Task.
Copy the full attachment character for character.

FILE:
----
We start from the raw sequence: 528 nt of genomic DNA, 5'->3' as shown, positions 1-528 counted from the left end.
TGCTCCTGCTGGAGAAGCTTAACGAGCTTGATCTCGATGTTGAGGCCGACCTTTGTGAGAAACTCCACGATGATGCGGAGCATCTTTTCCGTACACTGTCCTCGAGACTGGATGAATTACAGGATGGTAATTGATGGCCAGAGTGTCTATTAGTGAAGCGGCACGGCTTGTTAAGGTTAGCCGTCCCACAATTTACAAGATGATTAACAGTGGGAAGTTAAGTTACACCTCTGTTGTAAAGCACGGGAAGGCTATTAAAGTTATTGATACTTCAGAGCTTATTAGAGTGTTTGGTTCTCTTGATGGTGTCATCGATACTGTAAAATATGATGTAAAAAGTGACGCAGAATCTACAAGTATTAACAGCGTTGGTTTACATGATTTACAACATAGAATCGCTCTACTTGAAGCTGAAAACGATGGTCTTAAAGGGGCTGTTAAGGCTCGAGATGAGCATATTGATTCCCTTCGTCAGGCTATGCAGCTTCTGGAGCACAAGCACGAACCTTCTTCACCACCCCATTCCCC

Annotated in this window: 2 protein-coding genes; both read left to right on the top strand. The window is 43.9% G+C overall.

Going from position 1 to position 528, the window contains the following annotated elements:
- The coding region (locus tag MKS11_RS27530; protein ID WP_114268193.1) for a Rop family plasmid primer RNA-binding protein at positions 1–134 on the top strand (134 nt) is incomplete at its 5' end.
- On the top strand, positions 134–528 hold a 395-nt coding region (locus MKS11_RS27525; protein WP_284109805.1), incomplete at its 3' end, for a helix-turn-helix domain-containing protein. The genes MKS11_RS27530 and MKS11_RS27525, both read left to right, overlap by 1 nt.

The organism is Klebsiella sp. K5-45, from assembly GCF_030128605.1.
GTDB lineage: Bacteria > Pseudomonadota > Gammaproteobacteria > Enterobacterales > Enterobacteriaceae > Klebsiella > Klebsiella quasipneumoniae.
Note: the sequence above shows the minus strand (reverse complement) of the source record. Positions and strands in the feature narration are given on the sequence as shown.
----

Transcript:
We start from the raw sequence: 528 nt of genomic DNA, 5'->3' as shown, positions 1-528 counted from the left end.
TGCTCCTGCTGGAGAAGCTTAACGAGCTTGATCTCGATGTTGAGGCCGACCTTTGTGAGAAACTCCACGATGATGCGGAGCATCTTTTCCGTACACTGTCCTCGAGACTGGATGAATTACAGGATGGTAATTGATGGCCAGAGTGTCTATTAGTGAAGCGGCACGGCTTGTTAAGGTTAGCCGTCCCACAATTTACAAGATGATTAACAGTGGGAAGTTAAGTTACACCTCTGTTGTAAAGCACGGGAAGGCTATTAAAGTTATTGATACTTCAGAGCTTATTAGAGTGTTTGGTTCTCTTGATGGTGTCATCGATACTGTAAAATATGATGTAAAAAGTGACGCAGAATCTACAAGTATTAACAGCGTTGGTTTACATGATTTACAACATAGAATCGCTCTACTTGAAGCTGAAAACGATGGTCTTAAAGGGGCTGTTAAGGCTCGAGATGAGCATATTGATTCCCTTCGTCAGGCTATGCAGCTTCTGGAGCACAAGCACGAACCTTCTTCACCACCCCATTCCCC

Annotated in this window: 2 protein-coding genes; both read left to right on the top strand. The window is 43.9% G+C overall.

Going from position 1 to position 528, the window contains the following annotated elements:
- The coding region (locus tag MKS11_RS27530; protein ID WP_114268193.1) for a Rop family plasmid primer RNA-binding protein at positions 1–134 on the top strand (134 nt) is incomplete at its 5' end.
- On the top strand, positions 134–528 hold a 395-nt coding region (locus MKS11_RS27525; protein WP_284109805.1), incomplete at its 3' end, for a helix-turn-helix domain-containing protein. The genes MKS11_RS27530 and MKS11_RS27525, both read left to right, overlap by 1 nt.

The organism is Klebsiella sp. K5-45, from assembly GCF_030128605.1.
GTDB lineage: Bacteria > Pseudomonadota > Gammaproteobacteria > Enterobacterales > Enterobacteriaceae > Klebsiella > Klebsiella quasipneumoniae.
Note: the sequence above shows the minus strand (reverse complement) of the source record. Positions and strands in the feature narration are given on the sequence as shown.